"Of course," he replied. "Even the disbelievers themselves -- they say in 2030 something like that -- there will be a majority of Muslims here in Belgium. Here in Antwerp in the schools, 40 percent of the children are Muslim, so no problem."

And Imran offered this advice to the white native Belgians who want to stop the coming Muslim majority: "If they want to push us back or something, I don't know, maybe they can start by marrying four wives and have a lot of children," he said. "Start with that and they will have a chance, but I don't think so."

Van Rooy also said he sees a Muslim future for Belgium.  "I don't think it's going to stop," he told CBN News. "I am very pessimistic. And I think more and more Belgian people will leave Brussels, so it will become a real Islamic capital in decades."

"I don't think we're very far away," Imran agreed. "The victory of Allah is very near. So, I think the West and Europe needs to prepare itself for a wave of Sharia and Islam."


I've never voted Conservative, but Scotland's anti-Tory hatefest fills me with shame

By Tom Gallagher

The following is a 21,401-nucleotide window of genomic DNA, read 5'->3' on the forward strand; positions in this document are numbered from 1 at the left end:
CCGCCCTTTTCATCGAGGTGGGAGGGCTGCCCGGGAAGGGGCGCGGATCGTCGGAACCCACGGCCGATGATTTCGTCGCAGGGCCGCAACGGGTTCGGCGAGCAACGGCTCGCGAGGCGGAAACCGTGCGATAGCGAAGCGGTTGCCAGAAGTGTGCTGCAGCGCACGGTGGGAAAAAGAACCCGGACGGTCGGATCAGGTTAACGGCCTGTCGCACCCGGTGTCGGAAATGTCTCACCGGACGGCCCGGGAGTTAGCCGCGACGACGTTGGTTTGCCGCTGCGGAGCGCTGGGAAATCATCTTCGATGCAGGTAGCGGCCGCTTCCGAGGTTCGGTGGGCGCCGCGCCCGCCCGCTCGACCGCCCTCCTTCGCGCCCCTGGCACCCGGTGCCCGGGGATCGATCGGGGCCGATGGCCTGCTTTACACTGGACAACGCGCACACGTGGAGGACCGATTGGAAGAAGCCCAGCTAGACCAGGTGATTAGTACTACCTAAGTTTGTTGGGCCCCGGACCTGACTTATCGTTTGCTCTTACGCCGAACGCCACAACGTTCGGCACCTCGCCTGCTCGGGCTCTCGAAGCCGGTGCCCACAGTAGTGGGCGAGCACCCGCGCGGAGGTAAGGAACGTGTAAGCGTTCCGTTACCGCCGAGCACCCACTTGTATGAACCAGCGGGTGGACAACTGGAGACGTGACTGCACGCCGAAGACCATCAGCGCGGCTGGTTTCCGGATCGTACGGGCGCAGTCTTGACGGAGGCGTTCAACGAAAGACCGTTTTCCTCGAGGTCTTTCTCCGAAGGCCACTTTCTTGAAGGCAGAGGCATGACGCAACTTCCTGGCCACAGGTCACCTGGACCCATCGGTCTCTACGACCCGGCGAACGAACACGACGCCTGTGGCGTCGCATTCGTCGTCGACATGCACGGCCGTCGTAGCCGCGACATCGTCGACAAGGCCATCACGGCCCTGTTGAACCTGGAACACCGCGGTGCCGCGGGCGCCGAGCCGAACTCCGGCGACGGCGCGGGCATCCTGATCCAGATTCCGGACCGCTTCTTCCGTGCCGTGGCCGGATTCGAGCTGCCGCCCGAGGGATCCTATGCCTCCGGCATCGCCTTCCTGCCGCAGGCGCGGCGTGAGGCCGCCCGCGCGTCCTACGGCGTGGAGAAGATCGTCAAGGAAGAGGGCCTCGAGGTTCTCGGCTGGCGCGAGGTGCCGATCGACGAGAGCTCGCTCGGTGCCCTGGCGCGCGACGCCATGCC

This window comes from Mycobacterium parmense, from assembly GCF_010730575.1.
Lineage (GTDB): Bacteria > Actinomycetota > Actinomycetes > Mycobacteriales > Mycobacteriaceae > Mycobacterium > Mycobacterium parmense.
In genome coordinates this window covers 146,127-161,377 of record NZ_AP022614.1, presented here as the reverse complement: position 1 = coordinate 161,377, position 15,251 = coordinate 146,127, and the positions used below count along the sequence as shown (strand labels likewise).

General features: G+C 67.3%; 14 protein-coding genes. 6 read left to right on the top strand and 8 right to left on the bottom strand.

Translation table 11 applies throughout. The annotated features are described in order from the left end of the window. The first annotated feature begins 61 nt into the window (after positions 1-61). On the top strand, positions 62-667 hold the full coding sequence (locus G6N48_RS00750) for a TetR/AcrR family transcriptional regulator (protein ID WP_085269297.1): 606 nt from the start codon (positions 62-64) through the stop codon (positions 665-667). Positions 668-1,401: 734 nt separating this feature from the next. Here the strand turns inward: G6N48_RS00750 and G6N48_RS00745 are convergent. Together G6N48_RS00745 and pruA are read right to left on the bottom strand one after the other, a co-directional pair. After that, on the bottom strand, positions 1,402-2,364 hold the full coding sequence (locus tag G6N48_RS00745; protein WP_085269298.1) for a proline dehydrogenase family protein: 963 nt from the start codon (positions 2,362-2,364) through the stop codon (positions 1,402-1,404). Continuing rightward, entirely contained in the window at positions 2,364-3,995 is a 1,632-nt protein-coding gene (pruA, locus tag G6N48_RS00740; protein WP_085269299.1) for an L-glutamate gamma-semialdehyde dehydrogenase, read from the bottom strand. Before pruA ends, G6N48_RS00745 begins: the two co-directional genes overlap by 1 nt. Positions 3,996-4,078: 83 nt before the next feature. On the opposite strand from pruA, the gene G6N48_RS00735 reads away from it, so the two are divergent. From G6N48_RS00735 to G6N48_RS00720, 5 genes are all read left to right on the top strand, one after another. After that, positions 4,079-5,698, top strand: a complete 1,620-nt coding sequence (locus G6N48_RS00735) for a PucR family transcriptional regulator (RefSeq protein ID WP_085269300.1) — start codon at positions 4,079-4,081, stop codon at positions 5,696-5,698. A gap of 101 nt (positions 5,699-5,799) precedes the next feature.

There is no end in sight to the Scottish hate fest against the Tories. Although 15 per cent of voting Scots regularly back the party, this grudge now easily compares with the fear and detestation of papists in John Knox’s Scotland which delayed the arrival of the 1829 Catholic Emancipation Act by a good number of years.

In 39 years of voting, my X has never alighted beside a Tory candidate. Held captive by romantic Irish nationalism during some of my student years, I was naturally allergic to Margaret Thatcher. But I failed to share the outrage of student mates over her bold decision to recover the Falkland Islands. I also admired her flinty stance towards the Soviet Union.

Later on, when travelling in Eastern Europe, it was not difficult to find people who declared that it was Thatcher’s resolve over the Falklands which convinced them that their own deliverance would eventually be at hand.

John Major struck me as a middle manager who had little idea of what he was doing, especially when hiving off chunks of the state to be run profitably but often with a glaring lack of efficiency.